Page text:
The Women's Royal Army Corps (WRAC - sometimes pronounced phonetically as rack, a term unpopular with its members) was the corps to which all women in the British Army except medical, dental and veterinary officers and chaplains (who belonged to the same corps as the men) and nurses (who belonged to Queen Alexandra's Royal Army Nursing Corps ) formerly belonged.
The WRAC was formed on 1 February 1949 by Army Order 6 as the successor to the Auxiliary Territorial Service (ATS) that had been founded in 1938. For much of its existence, its members performed administrative and other support tasks, but later they began to be attached to other corps, including the Royal Artillery and Royal Engineers. On 6 April 1992, the WRAC was disbanded and its members transferred to the appropriate corps of the army, signalling full integration of women into non-combat roles. Ironically perhaps, this was not greeted with enthusiasm by all members of the WRAC, particularly the more senior officers and NCOs, who felt that advancement would be more difficult if they had to compete on an equal basis with men. This was in some ways partly justified, since the post of Director WRAC, which carried the rank of Brigadier, was abolished and it was some years before a woman again reached that rank. Officially, since a majority of its members had been administrative personnel, the WRAC amalgamated into the new Adjutant General's Corps.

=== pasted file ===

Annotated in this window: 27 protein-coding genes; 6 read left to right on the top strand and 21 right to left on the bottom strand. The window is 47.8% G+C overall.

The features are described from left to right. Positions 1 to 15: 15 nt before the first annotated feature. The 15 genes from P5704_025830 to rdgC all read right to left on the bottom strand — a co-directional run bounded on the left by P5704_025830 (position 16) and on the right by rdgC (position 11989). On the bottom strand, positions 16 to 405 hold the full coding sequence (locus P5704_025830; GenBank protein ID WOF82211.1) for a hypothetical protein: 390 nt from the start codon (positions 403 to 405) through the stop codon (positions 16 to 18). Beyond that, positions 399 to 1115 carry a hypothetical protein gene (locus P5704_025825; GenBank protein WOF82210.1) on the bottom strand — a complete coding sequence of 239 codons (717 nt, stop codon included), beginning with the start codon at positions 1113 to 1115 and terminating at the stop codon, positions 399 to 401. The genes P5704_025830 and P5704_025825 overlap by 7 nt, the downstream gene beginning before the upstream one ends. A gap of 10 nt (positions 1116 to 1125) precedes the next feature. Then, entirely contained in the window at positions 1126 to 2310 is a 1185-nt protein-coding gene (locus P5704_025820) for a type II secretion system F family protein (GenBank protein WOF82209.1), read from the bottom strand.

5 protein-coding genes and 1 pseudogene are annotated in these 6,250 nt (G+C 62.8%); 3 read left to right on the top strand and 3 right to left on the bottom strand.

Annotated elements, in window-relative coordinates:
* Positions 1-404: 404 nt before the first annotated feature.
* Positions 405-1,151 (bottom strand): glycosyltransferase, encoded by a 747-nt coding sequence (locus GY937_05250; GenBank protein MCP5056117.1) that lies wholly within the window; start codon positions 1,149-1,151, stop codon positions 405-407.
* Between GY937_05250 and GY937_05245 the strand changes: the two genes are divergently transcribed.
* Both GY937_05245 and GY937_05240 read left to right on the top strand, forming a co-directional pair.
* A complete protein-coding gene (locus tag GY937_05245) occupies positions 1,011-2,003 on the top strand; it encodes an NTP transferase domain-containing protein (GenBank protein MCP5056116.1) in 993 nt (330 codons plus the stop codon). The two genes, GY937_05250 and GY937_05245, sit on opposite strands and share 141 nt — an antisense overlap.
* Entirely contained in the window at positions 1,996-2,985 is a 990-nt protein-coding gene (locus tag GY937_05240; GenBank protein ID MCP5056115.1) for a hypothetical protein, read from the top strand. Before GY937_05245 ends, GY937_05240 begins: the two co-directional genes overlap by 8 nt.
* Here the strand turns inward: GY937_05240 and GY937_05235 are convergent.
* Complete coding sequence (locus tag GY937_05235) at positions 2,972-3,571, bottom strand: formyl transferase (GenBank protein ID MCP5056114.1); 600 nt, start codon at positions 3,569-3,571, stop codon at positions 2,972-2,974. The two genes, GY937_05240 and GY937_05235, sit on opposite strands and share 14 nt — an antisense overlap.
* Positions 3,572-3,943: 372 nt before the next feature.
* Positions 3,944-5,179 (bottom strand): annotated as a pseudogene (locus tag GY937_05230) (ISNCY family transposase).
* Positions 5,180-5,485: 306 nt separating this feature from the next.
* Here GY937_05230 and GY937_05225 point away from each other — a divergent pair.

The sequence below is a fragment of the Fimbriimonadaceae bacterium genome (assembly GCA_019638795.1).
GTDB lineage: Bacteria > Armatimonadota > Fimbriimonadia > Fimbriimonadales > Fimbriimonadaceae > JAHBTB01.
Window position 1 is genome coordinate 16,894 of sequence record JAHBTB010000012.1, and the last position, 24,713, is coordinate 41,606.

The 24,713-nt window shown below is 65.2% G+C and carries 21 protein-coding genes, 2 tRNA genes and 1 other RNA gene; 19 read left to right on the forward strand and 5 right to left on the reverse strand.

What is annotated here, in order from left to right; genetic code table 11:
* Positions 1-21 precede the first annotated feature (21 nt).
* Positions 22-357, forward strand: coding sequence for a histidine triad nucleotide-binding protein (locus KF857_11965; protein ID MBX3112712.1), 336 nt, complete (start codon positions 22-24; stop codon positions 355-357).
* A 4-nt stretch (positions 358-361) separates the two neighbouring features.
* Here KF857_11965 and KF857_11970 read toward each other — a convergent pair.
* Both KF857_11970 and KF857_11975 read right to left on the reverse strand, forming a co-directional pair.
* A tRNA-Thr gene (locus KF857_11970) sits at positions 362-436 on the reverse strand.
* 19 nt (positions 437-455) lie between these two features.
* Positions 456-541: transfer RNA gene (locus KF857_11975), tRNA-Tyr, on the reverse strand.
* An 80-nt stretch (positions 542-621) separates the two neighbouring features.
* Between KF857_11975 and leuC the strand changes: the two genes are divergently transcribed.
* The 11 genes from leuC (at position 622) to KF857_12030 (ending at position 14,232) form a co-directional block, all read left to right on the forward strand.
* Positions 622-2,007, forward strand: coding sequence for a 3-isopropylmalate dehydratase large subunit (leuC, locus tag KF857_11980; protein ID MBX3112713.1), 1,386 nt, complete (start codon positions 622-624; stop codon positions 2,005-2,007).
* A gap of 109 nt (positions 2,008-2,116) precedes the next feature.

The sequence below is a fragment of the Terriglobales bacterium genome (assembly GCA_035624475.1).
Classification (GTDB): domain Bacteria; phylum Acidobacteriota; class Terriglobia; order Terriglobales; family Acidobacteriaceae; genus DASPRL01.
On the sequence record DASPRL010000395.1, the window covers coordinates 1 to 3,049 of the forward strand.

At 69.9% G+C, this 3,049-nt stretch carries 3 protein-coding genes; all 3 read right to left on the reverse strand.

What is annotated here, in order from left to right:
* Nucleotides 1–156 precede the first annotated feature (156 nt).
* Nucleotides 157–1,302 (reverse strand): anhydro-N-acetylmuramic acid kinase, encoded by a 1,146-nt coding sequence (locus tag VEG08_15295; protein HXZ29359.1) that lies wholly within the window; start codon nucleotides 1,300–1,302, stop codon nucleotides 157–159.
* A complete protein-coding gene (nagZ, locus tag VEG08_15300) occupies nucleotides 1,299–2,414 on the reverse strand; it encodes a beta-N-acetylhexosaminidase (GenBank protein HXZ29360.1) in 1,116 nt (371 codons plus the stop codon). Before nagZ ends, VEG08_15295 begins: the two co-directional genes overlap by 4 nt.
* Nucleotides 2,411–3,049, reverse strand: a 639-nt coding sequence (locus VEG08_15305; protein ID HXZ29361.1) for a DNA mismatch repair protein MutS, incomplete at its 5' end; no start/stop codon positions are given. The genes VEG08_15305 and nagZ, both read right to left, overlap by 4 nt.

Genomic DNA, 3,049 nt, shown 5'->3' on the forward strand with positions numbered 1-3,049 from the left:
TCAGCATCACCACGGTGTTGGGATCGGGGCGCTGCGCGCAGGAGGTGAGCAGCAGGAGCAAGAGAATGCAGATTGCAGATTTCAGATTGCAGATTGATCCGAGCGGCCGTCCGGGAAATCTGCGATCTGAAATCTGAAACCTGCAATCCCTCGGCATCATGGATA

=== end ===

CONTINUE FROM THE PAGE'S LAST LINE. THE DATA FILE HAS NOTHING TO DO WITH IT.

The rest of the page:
The WRAC wore a distinctive green uniform. Their cap badge was a lioness rampant within a laurel wreath surmounted by a crown. Their motto was Suaviter in Modo, Fortiter in Re (Gentle in manner, resolute in deed). Their depot was at Guildford in Surrey.
At the time of the WRAC's disappearance, the Band of the Women's Royal Army Corps was the only all-female band in the British Armed Forces, although the Royal Air Force (which had once had its own all-female band) had already started to integrate female musicians into all of its bands. From 1992, women have served in all British Army bands.